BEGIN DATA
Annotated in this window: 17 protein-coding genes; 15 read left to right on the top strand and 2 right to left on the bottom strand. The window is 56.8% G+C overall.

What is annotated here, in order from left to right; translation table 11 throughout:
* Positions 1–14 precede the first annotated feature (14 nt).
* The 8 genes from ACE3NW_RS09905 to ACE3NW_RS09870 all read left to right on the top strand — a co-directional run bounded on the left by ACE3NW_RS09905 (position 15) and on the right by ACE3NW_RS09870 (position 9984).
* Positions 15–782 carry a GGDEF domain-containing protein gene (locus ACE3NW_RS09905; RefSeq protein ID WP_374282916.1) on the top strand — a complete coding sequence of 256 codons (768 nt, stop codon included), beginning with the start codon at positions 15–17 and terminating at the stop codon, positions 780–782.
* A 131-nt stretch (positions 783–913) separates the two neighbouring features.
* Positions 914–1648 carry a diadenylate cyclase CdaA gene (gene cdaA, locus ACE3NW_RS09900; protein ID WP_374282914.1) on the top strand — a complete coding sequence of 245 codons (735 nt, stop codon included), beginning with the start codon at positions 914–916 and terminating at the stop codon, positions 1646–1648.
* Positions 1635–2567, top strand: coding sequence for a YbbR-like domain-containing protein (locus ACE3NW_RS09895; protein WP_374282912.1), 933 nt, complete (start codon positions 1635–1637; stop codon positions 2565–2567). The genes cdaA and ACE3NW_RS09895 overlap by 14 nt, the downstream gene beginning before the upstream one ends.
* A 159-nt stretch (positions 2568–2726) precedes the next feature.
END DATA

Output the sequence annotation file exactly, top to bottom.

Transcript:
Annotated in this window: 17 protein-coding genes; 15 read left to right on the top strand and 2 right to left on the bottom strand. The window is 56.8% G+C overall.

What is annotated here, in order from left to right; translation table 11 throughout:
* Positions 1–14 precede the first annotated feature (14 nt).
* The 8 genes from ACE3NW_RS09905 to ACE3NW_RS09870 all read left to right on the top strand — a co-directional run bounded on the left by ACE3NW_RS09905 (position 15) and on the right by ACE3NW_RS09870 (position 9984).
* Positions 15–782 carry a GGDEF domain-containing protein gene (locus ACE3NW_RS09905; RefSeq protein ID WP_374282916.1) on the top strand — a complete coding sequence of 256 codons (768 nt, stop codon included), beginning with the start codon at positions 15–17 and terminating at the stop codon, positions 780–782.
* A 131-nt stretch (positions 783–913) separates the two neighbouring features.
* Positions 914–1648 carry a diadenylate cyclase CdaA gene (gene cdaA, locus ACE3NW_RS09900; protein ID WP_374282914.1) on the top strand — a complete coding sequence of 245 codons (735 nt, stop codon included), beginning with the start codon at positions 914–916 and terminating at the stop codon, positions 1646–1648.
* Positions 1635–2567, top strand: coding sequence for a YbbR-like domain-containing protein (locus ACE3NW_RS09895; protein WP_374282912.1), 933 nt, complete (start codon positions 1635–1637; stop codon positions 2565–2567). The genes cdaA and ACE3NW_RS09895 overlap by 14 nt, the downstream gene beginning before the upstream one ends.
* A 159-nt stretch (positions 2568–2726) precedes the next feature.